Butler v. Folsom, 167 F. Supp. 684 (W.D. Ark. 1958)

US District Court for the Western District of Arkansas - 167 F. Supp. 684 (W.D. Ark. 1958)
November 20, 1958

167 F. Supp. 684 (1958)

James E. BUTLER, Plaintiff,
v.
Marion B. FOLSOM, Secretary of Health, Education and Welfare of the United States of America, Defendant.

Civ. A. No. 435.

United States District Court W. D. Arkansas, Harrison Division.

November 20, 1958.

*685 *686 Len Jones, Harrison, Ark., for plaintiff.

Chas. W. Atkinson, U. S. Atty., Robert E. Johnson, Asst. U. S. Atty., Fort Smith, Ark., for defendant.

JOHN E. MILLER, Chief Judge.

The plaintiff filed this suit on June 7, 1958, to review an adverse decision of the Secretary of Health, Education and Welfare on the plaintiff's claim for a period of disability and disability benefits under the Social Security Act, Title 42 U.S.C.A. §§ 416(i) and 423. Jurisdiction is vested in the district courts for review of such decisions under Title 42 U.S.C.A. § 405(g).

On November 22, 1955, the plaintiff filed application to establish a period of disability, and in due course the application was denied by the Bureau of Old Age and Survivors Insurance. The record does not reflect an application for disability insurance benefits, but the Referee in his written opinion, which is a part of the record, recites that such an application was filed on the date of the hearing and the complaint asserts a claim for the cash disability benefits as well as for the establishment of a period of disability.

Following the adverse determination of the Bureau, the plaintiff requested a hearing before a Referee and, after proper notice, such a hearing was held on December 12, 1957. On February 28, 1958, the Referee rendered his written opinion in which he concluded that the plaintiff's impairments were not of such a severe nature as to have prevented him from engaging in substantial gainful activity. Accordingly the Referee denied the plaintiff's claims for both the period of disability and the disability insurance benefits. On April 8, 1958, that decision was accepted by the Secretary of Health, Education and Welfare as his final decision, and within the required period the plaintiff filed this suit for review.

The defendant answered in due course, attaching to his answer a transcript of the administrative record, and on October 1, 1958, filed his motion for summary judgment and his brief in support thereof. Under Local Rule 8, the plaintiff had 10 days in which to file his brief in opposition to the defendant's motion for summary judgment. No brief was filed within the time prescribed, but since that time the court has repeatedly requested a brief in opposition to the defendant's motion, and although over a month has elapsed since the plaintiff's brief was due, none has yet been filed. However, on October 27, 1958, the plaintiff filed his motion to take additional testimony. Title 42 U.S.C.A. § 405(g), authorizes a remand of the case to the Secretary for the purpose of admitting additional testimony where good cause is shown.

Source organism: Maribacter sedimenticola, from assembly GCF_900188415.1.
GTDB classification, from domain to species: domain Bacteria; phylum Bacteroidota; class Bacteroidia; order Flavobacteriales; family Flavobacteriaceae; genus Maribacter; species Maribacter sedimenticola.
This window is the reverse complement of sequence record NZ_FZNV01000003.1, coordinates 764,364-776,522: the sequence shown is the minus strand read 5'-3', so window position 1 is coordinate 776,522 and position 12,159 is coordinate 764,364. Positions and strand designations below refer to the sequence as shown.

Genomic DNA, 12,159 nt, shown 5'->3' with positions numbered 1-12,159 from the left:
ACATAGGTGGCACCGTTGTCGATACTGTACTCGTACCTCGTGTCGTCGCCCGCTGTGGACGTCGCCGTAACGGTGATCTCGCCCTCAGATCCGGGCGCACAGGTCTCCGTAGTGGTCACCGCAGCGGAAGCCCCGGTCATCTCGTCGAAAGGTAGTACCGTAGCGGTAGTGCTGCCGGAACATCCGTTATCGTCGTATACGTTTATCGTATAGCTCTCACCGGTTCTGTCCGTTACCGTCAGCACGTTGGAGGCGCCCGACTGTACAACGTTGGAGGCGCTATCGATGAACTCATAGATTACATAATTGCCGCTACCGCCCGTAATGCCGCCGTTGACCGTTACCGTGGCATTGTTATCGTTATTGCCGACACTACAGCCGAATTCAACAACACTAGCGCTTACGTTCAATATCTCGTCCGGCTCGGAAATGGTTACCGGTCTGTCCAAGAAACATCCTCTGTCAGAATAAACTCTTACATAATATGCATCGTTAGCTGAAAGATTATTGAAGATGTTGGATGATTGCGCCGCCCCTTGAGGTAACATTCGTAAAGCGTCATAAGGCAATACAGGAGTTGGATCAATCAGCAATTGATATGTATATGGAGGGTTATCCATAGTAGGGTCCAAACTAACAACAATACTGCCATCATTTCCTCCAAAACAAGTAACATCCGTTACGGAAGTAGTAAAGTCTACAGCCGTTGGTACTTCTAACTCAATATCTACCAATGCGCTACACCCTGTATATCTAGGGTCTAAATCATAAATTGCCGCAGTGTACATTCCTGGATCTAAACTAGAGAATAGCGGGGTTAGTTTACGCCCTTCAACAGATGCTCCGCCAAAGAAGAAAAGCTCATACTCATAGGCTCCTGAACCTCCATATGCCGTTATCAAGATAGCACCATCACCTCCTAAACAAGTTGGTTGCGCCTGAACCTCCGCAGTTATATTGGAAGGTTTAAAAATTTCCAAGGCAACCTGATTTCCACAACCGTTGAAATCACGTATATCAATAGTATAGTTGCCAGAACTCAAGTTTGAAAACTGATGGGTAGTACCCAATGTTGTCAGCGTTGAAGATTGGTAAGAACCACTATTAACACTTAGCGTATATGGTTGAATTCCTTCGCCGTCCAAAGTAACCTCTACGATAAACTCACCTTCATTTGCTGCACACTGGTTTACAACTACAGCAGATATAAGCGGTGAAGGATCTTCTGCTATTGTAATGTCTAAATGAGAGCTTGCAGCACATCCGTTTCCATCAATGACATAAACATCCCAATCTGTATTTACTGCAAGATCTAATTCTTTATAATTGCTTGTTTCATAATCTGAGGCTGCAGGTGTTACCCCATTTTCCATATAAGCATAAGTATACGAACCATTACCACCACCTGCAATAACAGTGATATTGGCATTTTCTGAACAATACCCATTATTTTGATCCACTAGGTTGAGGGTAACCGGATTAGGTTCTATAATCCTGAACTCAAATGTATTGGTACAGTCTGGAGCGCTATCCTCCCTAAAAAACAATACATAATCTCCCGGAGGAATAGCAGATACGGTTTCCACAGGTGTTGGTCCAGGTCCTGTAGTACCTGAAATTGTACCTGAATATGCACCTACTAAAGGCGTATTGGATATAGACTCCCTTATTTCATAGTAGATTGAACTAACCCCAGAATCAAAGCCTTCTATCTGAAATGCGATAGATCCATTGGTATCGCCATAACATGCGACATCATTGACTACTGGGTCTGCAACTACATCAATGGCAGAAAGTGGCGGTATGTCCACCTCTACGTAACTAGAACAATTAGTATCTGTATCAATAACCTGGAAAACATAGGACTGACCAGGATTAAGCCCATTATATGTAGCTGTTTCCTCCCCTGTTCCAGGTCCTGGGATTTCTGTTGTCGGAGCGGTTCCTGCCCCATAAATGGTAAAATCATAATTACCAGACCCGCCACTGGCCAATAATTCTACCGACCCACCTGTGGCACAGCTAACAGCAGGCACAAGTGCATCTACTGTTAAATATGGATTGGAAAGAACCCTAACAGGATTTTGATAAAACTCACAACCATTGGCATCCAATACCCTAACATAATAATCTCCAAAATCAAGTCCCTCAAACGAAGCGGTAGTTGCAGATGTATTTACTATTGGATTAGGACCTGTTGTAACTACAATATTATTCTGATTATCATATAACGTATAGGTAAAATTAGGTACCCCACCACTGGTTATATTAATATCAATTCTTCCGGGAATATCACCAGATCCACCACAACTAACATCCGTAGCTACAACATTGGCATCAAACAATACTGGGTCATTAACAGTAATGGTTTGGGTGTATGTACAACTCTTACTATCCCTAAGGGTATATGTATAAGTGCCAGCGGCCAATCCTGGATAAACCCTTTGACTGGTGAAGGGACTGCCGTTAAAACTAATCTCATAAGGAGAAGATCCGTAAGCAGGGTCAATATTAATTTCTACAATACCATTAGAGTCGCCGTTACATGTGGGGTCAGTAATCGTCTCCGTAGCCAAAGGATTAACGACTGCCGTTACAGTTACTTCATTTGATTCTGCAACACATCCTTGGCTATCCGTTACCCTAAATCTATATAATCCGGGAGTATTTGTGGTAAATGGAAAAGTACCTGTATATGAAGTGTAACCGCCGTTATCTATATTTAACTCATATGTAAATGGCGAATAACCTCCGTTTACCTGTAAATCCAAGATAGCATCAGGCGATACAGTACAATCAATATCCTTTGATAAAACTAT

The Referee's findings of fact and reasonable inferences therefrom must stand if supported by any substantial evidence. Bostick v. Folsom, D.C. W.D.Ark.1957, 157 F. Supp. 108; Fuller v. Folsom, D.C.W.D.Ark.1957, 155 F. Supp. 348. Secs. 416(i) and 423 are substantially identical, and a claim is established under those sections only by showing that the plaintiff has a medically determinable physical or mental impairment of such a nature that it can be expected to result in death or a disability of long-continued and indefinite duration which prevents the plaintiff from engaging in any substantial gainful activity. The burden of proof is upon the plaintiff to prove these conditions. Fuller v. Folsom, supra.

The plaintiff's testimony with respect to his disability is confined to a claim that he suffers from arthritis in his knee and hip and hardening of the arteries which prevent him from standing for any long period of time. During the war he served with the Seabees, and prior to that worked for approximately 12 years as a carpenter. Following his discharge he worked as a meat cutter in retail markets. In March of 1952 he gave up working altogether, complaining that he was unable *687 to stand. He asserts that a walk of several blocks completely tires him and that he does nothing around his home except to mow the grass. He has sought no employment since March of 1952.

The medical evidence in the record consists of some five reports by the Veterans Administration released at the plaintiff's request and the reports of Dr. R. B. Drew and Dr. A. V. Adams. The reports of the Veterans Administration, made at various times beginning in September 1955, when the plaintiff was hospitalized in Veterans hospitals, are substantially similar. The most recent report was completed May 11, 1957, on the basis of examination of the plaintiff during his hospitalization for the preceding 30 days. The examining physicians made diagnoses as follows:

"Diagnosis #1. Osteomalacia, with early degenerative arthritic crepitus, knees, symptomatic on left - treated, sl. improved. 2. Conversion reaction, chronic manifested by persistent physical complaints - treated, unchanged. 3. Malnutrition, chronic, mild - treated, improved. 4. Varicose veins, lower extremities - untreated, unchanged. 5. Absence, ¾ distal phalanx, left middle finger - untreated, unchanged. 6. Spermatocele, small, left - untreated, unchanged." (TR. 71)

The report indicates the therapy as follows: